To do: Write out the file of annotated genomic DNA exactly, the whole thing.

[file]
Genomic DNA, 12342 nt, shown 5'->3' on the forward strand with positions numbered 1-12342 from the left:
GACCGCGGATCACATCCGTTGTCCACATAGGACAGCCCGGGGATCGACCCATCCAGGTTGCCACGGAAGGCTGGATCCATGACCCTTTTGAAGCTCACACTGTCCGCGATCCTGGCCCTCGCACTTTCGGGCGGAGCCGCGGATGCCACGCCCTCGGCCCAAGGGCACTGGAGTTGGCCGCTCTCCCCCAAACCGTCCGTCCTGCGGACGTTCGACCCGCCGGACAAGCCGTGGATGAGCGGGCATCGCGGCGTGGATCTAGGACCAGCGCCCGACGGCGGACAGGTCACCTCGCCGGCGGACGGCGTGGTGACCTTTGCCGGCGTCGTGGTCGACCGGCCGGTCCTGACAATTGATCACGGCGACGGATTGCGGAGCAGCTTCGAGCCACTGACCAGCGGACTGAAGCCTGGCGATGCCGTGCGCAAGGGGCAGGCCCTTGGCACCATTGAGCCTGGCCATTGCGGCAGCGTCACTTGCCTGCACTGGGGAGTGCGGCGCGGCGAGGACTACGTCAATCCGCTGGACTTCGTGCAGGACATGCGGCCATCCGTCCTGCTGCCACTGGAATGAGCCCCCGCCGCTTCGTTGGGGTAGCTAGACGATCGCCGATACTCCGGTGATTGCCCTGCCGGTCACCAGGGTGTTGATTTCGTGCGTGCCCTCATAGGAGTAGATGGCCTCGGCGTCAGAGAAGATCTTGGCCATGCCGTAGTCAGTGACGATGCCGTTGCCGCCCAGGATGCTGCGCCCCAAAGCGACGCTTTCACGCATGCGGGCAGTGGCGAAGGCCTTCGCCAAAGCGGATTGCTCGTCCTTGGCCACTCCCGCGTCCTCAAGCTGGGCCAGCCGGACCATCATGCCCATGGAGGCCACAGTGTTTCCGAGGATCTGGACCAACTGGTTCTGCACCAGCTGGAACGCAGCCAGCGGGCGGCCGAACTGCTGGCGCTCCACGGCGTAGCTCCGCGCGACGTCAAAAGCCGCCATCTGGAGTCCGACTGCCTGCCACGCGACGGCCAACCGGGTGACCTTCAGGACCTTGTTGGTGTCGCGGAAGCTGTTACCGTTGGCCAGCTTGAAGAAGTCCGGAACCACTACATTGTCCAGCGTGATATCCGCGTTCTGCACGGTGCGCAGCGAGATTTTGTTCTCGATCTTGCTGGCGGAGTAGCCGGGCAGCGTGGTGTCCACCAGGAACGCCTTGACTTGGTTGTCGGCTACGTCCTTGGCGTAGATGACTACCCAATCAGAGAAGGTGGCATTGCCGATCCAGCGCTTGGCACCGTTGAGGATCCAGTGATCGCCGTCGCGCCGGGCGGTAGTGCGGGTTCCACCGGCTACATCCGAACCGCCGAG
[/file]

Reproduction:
Genomic DNA, 12342 nt, shown 5'->3' on the forward strand with positions numbered 1-12342 from the left:
GACCGCGGATCACATCCGTTGTCCACATAGGACAGCCCGGGGATCGACCCATCCAGGTTGCCACGGAAGGCTGGATCCATGACCCTTTTGAAGCTCACACTGTCCGCGATCCTGGCCCTCGCACTTTCGGGCGGAGCCGCGGATGCCACGCCCTCGGCCCAAGGGCACTGGAGTTGGCCGCTCTCCCCCAAACCGTCCGTCCTGCGGACGTTCGACCCGCCGGACAAGCCGTGGATGAGCGGGCATCGCGGCGTGGATCTAGGACCAGCGCCCGACGGCGGACAGGTCACCTCGCCGGCGGACGGCGTGGTGACCTTTGCCGGCGTCGTGGTCGACCGGCCGGTCCTGACAATTGATCACGGCGACGGATTGCGGAGCAGCTTCGAGCCACTGACCAGCGGACTGAAGCCTGGCGATGCCGTGCGCAAGGGGCAGGCCCTTGGCACCATTGAGCCTGGCCATTGCGGCAGCGTCACTTGCCTGCACTGGGGAGTGCGGCGCGGCGAGGACTACGTCAATCCGCTGGACTTCGTGCAGGACATGCGGCCATCCGTCCTGCTGCCACTGGAATGAGCCCCCGCCGCTTCGTTGGGGTAGCTAGACGATCGCCGATACTCCGGTGATTGCCCTGCCGGTCACCAGGGTGTTGATTTCGTGCGTGCCCTCATAGGAGTAGATGGCCTCGGCGTCAGAGAAGATCTTGGCCATGCCGTAGTCAGTGACGATGCCGTTGCCGCCCAGGATGCTGCGCCCCAAAGCGACGCTTTCACGCATGCGGGCAGTGGCGAAGGCCTTCGCCAAAGCGGATTGCTCGTCCTTGGCCACTCCCGCGTCCTCAAGCTGGGCCAGCCGGACCATCATGCCCATGGAGGCCACAGTGTTTCCGAGGATCTGGACCAACTGGTTCTGCACCAGCTGGAACGCAGCCAGCGGGCGGCCGAACTGCTGGCGCTCCACGGCGTAGCTCCGCGCGACGTCAAAAGCCGCCATCTGGAGTCCGACTGCCTGCCACGCGACGGCCAACCGGGTGACCTTCAGGACCTTGTTGGTGTCGCGGAAGCTGTTACCGTTGGCCAGCTTGAAGAAGTCCGGAACCACTACATTGTCCAGCGTGATATCCGCGTTCTGCACGGTGCGCAGCGAGATTTTGTTCTCGATCTTGCTGGCGGAGTAGCCGGGCAGCGTGGTGTCCACCAGGAACGCCTTGACTTGGTTGTCGGCTACGTCCTTGGCGTAGATGACTACCCAATCAGAGAAGGTGGCATTGCCGATCCAGCGCTTGGCACCGTTGAGGATCCAGTGATCGCCGTCGCGCCGGGCGGTAGTGCGGGTTCCACCGGCTACATCCGAACCGCCGAG